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Live Nation backtracks on controversial artist agreement memo

By | Published on Wednesday 24 June 2020

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Live Nation has backtracked somewhat on the memo that circulated last week which suggested that artists playing its festivals next year will receive lower fees while shouldering more of the risk. “Live Nation will always be the artist-friendly company”, insists Charles Attal, co-President of the US-based Live Nation subsidiary C3 Presents, adding that the memo is “really irrelevant”.

That memo – which focused on festivals – made various proposals for changes to artist agreements once the live industry returns post-COVID, many of which proved controversial once the document leaked. Among said proposals was a 20% cut in fees across the board, and various changes to cancellation policies that would increase the risk of artists, especially if a second spike of COVID-19 caused another round of shows to be called off.

Speaking to US live industry trade magazine Pollstar, Attal – whose Live Nation division runs the various editions of Lollapalooza and other festivals in the US and elsewhere – said that the memo was only meant to be a starting point for discussions. He added that changes had already been made based on the massive amount of negative feedback received.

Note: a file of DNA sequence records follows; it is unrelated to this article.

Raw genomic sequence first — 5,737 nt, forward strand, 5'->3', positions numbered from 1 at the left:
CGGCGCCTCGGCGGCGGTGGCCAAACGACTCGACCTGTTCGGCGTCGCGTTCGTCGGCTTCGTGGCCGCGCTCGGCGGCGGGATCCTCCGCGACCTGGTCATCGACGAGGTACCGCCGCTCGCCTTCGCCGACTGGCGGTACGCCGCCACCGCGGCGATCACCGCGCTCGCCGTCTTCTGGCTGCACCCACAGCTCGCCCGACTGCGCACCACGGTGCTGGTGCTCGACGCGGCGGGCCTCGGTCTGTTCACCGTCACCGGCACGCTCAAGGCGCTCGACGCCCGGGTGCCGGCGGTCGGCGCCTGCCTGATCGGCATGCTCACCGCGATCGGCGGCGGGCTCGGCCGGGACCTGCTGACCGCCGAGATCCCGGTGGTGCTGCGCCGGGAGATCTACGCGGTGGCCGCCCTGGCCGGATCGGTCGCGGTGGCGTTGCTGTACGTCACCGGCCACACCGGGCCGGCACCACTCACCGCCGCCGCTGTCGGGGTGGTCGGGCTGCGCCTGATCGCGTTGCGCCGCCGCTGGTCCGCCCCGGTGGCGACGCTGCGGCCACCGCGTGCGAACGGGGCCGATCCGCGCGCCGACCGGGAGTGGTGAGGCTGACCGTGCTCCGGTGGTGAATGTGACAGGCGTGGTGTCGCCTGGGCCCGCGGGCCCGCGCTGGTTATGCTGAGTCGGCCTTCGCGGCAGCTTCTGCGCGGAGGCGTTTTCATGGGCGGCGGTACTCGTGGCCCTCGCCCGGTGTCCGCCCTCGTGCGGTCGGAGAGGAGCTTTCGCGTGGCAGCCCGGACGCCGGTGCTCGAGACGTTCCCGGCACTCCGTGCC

One of those changes is the removal entirely of a demand that particularly stood out among the cancellations section: that artists would have to pay the promoter 200% of their fee if they cancelled without good reason. “In retrospect, [that] should not have been in there”, he conceded.

He also said that, while guarantees may be lower next year, “clawback” clauses in agreements would see artists paid the same as in 2019 if 2021 festivals are successful. Which, he insists, they will be. “All indicators I see are moving in a really strong direction”, he reckons, adding that sales of those 2021 festival tickets that are already available are “very strong”.

“Live Nation will always be the artist-friendly company”, he adds. “First and foremost, our job is to work for the artists, to branch into new territories, bring new business development to up-and-coming acts, and showcases for headliners to perform for huge, diverse audiences and develop new fans. These [festivals] take years to develop, and that’s our job. We are here to work for the artist. That’s it. We’ve been doing this for years, and it would be impossible without our great relationships with the artists”.

More specifically on that memo, he goes on: “Our relations and negotiations can never be boiled down to one, single one-way document, that’s not reality. We’ve gotten a lot of feedback from the artists. We’ve heard them loud and clear, we’ve revised it, we’ve gotten through it with them, and we’re already booking shows, with confirmed acts for 2021”.

Listen to more discussion about Live Nation’s memo, and what it tells us about the challenges facing the live music industry as it moves beyond the COVID-19 shutdown, here.